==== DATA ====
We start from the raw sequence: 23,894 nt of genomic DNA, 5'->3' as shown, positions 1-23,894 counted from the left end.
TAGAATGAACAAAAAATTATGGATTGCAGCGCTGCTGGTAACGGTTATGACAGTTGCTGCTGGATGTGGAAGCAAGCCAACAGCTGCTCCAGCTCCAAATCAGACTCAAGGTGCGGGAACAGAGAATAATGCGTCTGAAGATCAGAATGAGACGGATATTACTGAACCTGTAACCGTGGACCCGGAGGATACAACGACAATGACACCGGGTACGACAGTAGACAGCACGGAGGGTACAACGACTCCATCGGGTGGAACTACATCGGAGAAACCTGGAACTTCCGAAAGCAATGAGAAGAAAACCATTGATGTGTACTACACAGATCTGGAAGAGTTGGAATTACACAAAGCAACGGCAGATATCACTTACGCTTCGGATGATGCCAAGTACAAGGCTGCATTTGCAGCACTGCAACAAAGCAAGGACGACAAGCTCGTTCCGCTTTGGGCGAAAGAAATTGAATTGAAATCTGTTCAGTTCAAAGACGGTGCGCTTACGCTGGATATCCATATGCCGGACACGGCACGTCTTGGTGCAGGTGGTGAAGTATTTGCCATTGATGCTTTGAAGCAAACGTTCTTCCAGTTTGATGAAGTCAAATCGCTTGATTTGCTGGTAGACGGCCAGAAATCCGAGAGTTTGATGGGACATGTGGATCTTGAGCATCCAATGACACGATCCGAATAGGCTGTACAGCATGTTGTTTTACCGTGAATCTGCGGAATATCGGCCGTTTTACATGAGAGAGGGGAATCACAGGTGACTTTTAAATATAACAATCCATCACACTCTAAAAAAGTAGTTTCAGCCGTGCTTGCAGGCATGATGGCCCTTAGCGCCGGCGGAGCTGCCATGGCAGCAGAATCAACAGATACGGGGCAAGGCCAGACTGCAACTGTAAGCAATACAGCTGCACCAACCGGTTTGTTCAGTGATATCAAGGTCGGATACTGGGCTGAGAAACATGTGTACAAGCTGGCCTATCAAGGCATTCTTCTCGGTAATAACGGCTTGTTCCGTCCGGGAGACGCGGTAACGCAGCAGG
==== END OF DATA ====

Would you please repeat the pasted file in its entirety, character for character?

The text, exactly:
We start from the raw sequence: 23,894 nt of genomic DNA, 5'->3' as shown, positions 1-23,894 counted from the left end.
TAGAATGAACAAAAAATTATGGATTGCAGCGCTGCTGGTAACGGTTATGACAGTTGCTGCTGGATGTGGAAGCAAGCCAACAGCTGCTCCAGCTCCAAATCAGACTCAAGGTGCGGGAACAGAGAATAATGCGTCTGAAGATCAGAATGAGACGGATATTACTGAACCTGTAACCGTGGACCCGGAGGATACAACGACAATGACACCGGGTACGACAGTAGACAGCACGGAGGGTACAACGACTCCATCGGGTGGAACTACATCGGAGAAACCTGGAACTTCCGAAAGCAATGAGAAGAAAACCATTGATGTGTACTACACAGATCTGGAAGAGTTGGAATTACACAAAGCAACGGCAGATATCACTTACGCTTCGGATGATGCCAAGTACAAGGCTGCATTTGCAGCACTGCAACAAAGCAAGGACGACAAGCTCGTTCCGCTTTGGGCGAAAGAAATTGAATTGAAATCTGTTCAGTTCAAAGACGGTGCGCTTACGCTGGATATCCATATGCCGGACACGGCACGTCTTGGTGCAGGTGGTGAAGTATTTGCCATTGATGCTTTGAAGCAAACGTTCTTCCAGTTTGATGAAGTCAAATCGCTTGATTTGCTGGTAGACGGCCAGAAATCCGAGAGTTTGATGGGACATGTGGATCTTGAGCATCCAATGACACGATCCGAATAGGCTGTACAGCATGTTGTTTTACCGTGAATCTGCGGAATATCGGCCGTTTTACATGAGAGAGGGGAATCACAGGTGACTTTTAAATATAACAATCCATCACACTCTAAAAAAGTAGTTTCAGCCGTGCTTGCAGGCATGATGGCCCTTAGCGCCGGCGGAGCTGCCATGGCAGCAGAATCAACAGATACGGGGCAAGGCCAGACTGCAACTGTAAGCAATACAGCTGCACCAACCGGTTTGTTCAGTGATATCAAGGTCGGATACTGGGCTGAGAAACATGTGTACAAGCTGGCCTATCAAGGCATTCTTCTCGGTAATAACGGCTTGTTCCGTCCGGGAGACGCGGTAACGCAGCAGG